The government has announced that the Help to Buy equity loan scheme will be extended to 2020.

The scheme was launched in the 2013 budget, when George Osborne announced a £5.4 billion package of financial support to boost the housing market, which included the launch of Help to Buy.

Help to Buy comprises two initiatives to boost home ownership: an equity loan scheme and a mortgage guarantee scheme. These were designed to encourage lenders to lend to buyers with a 5% deposit.  

The equity loan scheme is open to buyers of new build homes worth up to £600,000. The buyer will need to have a 5% deposit, and the government provides a loan of up to 20% of the home’s value. The buyer then has a 25% deposit to seek a mortgage from a lender for the remaining 75%.  The loan is free from any loan fees for the first 5 years.

The equity loan scheme was initially set to run for 3 years from 1 April 2013, but following the government announcement, the Help to Buy scheme has assisted nearly 100,000 people, it is set to be extended to 2020.

George Osborne said that the government had committed £6 billion to extending the initiative until “at least 2020”. The first annual allocation of almost £1.5 billion for the scheme covering the 2016-17 period was also confirmed.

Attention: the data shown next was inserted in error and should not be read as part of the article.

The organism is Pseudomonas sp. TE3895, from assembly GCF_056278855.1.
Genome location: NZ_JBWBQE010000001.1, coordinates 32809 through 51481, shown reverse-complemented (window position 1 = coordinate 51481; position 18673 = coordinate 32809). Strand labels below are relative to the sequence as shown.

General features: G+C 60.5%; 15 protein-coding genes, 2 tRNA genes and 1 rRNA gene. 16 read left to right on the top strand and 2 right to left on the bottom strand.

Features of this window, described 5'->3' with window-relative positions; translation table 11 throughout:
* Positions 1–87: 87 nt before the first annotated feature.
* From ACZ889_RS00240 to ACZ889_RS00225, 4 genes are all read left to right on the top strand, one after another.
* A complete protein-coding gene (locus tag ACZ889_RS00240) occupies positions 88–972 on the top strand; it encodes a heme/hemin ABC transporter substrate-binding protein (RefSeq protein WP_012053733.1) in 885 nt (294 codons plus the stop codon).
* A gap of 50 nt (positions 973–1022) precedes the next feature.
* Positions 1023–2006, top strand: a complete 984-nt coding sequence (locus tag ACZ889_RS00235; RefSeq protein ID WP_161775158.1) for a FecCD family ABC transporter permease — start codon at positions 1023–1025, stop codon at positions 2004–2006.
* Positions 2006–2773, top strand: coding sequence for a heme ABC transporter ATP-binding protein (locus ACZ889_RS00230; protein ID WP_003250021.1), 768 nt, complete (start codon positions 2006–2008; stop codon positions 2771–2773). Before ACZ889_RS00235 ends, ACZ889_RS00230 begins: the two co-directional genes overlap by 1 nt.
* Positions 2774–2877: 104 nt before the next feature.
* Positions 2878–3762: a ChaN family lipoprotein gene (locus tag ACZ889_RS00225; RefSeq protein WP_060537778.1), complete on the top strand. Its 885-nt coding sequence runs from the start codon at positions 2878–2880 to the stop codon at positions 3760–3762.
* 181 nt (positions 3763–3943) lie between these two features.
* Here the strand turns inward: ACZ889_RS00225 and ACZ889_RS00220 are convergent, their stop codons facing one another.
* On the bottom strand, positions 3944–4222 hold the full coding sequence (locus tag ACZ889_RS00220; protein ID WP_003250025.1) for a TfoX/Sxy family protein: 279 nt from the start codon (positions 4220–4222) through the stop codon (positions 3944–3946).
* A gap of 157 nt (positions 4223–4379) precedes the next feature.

Stewart Baseley, executive chairman of the Home Builders Federation said: “Help to Buy Equity Loan has stimulated demand for new homes and led to a sharp rise in private house building. Extending the scheme to 2020 provides certainty of demand that allows home builders to recruit the people and invest in the land and supply chains required to support further sustained increases…” However, Andrew Sentance, an adviser to accountants PwC, is reported to have warned that: “The combined impact of low interest rates and these schemes is pushing up house prices, and taking them out of the reach of first-time buyers”.

The Queen’s Speech announced the proposed Housing Bill.  This is to include both the Starter Homes Initiative, aiming to help first-time buyers under 40 years to purchase a home with a minimum 20% discount, and the proposed extension of Right to Buy to include certain housing association tenants.  It  will be interesting to see how these schemes work in practice, the impact on the housing market and the number of new homes that are built over the next 5 years.